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The Value of Objective Concussion Diagnosis and Assessment
Cognitive FX Team

By: Cognitive FX Team Last Updated: January 24, 2019

Medically Reviewed by Dr. Alina Fong

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The Value of Objective Concussion Diagnosis and Assessment

Traumatic Brain Injury  |  Education & Resources  |  Post Concussion Treatment

Using functional NeuroCognitive Imaging (fNCI) brain scan technology, we are able to measure the function and activation levels of 60 regions in the brain. We can clearly and objectively see which parts of the brain are working too hard or not working hard enough.  Many of our patients are grateful for the objective analysis of fNCI because it gives them a precise understanding of how their injury is influencing their brain's ability to work efficiently.

Many patients come to us as a last resort, because everything else they have tried has not helped them in the ways they need and want. Before coming to CFX, many of our patients have followed commonly accepted protocols used after sustaining a head injury.  Many have undergone a CT Scan or an MRI with the hope of finding a detailed diagnosis or answers to their symptoms and challenges.

Unfortunately, these scans only detect gross structural damage, which is almost always not found in concussion.  Also, these scans cannot shed light on functional impairments and their connection to symptoms.

“Before I came to Cognitive FX I had three MRIs done. All the results came out good, and all of the doctors said I was fine. Some even suggested I was making it up, or I had depression and anxiety. When we came to Cognitive FX and I got the fNCI it was nice to see the proof and results that there was something wrong with my head and that they knew how to fix it,” said Sophie Wirth.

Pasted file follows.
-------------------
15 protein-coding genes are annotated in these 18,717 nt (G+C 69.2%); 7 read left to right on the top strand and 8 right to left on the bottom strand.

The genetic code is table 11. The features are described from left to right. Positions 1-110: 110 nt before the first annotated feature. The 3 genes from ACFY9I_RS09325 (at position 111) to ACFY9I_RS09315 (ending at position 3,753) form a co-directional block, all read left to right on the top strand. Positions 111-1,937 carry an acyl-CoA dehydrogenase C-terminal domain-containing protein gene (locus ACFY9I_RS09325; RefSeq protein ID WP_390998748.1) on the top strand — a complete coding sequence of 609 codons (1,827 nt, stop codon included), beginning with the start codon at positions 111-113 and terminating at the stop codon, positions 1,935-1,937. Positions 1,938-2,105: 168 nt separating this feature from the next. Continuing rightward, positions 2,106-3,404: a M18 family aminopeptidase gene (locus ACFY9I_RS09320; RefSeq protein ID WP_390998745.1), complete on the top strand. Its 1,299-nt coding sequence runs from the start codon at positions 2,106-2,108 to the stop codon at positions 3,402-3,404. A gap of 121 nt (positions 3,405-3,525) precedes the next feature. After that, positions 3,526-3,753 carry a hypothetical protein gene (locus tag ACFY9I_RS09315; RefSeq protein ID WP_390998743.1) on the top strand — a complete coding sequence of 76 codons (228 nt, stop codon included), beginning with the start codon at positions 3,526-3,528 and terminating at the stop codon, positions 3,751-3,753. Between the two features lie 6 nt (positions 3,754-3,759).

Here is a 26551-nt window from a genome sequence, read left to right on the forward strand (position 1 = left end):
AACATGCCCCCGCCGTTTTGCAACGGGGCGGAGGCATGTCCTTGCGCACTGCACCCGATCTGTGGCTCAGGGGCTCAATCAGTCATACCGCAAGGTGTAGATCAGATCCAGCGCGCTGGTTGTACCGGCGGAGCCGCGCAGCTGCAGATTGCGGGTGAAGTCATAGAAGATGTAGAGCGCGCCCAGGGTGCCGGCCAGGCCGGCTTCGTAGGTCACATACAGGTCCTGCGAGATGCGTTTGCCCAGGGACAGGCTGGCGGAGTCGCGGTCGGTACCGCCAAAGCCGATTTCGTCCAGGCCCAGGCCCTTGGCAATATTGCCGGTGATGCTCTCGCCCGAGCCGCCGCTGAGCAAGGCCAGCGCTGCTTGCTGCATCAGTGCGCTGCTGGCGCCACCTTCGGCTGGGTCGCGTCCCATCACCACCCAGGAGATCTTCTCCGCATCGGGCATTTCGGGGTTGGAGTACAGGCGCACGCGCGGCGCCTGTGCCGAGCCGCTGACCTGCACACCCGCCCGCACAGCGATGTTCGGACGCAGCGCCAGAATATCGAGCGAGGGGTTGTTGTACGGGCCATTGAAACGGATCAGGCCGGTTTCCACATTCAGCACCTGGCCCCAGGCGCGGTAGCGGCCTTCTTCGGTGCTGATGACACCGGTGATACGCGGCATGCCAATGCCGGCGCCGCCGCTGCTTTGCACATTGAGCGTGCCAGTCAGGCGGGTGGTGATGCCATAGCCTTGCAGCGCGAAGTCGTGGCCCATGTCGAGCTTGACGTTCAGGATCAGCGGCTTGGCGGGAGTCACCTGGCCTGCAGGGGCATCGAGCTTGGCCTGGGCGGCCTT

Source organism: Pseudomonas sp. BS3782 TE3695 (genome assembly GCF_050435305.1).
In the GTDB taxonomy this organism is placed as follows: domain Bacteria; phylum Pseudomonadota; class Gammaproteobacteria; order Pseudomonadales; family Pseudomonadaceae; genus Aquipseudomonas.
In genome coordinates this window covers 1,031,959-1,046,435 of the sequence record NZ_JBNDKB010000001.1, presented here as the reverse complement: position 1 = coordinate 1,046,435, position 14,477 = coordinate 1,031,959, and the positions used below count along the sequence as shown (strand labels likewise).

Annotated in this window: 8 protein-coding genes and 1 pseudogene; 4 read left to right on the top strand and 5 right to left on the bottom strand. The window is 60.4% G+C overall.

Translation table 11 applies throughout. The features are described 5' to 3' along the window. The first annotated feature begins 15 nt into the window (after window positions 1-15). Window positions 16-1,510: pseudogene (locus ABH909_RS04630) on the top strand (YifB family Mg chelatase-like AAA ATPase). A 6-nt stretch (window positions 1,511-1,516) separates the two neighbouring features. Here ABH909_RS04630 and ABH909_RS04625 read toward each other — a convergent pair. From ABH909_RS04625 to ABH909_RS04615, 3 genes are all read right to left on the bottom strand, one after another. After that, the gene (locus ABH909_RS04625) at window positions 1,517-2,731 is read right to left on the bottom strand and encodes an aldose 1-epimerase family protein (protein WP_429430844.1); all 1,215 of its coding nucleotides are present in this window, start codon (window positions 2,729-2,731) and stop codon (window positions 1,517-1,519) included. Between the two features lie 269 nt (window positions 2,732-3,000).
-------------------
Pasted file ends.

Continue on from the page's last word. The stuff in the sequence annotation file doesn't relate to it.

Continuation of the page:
Many patients express how validating fNCI is, helping them understand that their cognitive dysfunction is not a character flaw, nor are they simply unintelligent or imagining things. fNCI helps both patients and their families clearly see and understand that the symptoms and challenges they are facing are real and were caused by actual experiences and injury.

“I barely have words to describe what a relief it was to have clear information that was not in the realm of what I feel but what could be measured in my brain.  That by itself was worth the trip for me,” said Dan Alter.

At the end of a full week of treatment, patients undergo a second fNCI scan to see what parts of their brain have improved, and can continue to improve, with at home recommendations.

This second scan is also very validating because it gives the patient the ability to see where they got better, empowering them to take control of their brain health and their life again in new ways.

One patient explains how they use the scan to help them remember that having a hard day here and there is normal and that life will not be like it was before treatment. “I use the scan to help me objectively remember that my brain is working better. Having the second scan has helped me remember that my brain works and it is not going to stop working well unless I get injured again. That scan helps me focus on what I can keep doing to keep getting better and to stay sharp,” said Anna Empey.

By using objective measurements to diagnose the root cause of symptoms and the regions associated with those problems, we are changing the approach to rehabilitating the brain in very effective ways and in short amounts of time (one week of treatment compared to months or years).

This imaging technology changes everything we thought we knew about the brain and has helped us make new discoveries. We’ve learned so much more about the brain and its ability to change and heal, influencing the outcomes for our patients and essentially empowering our team to help change patients’ lives from around the world.

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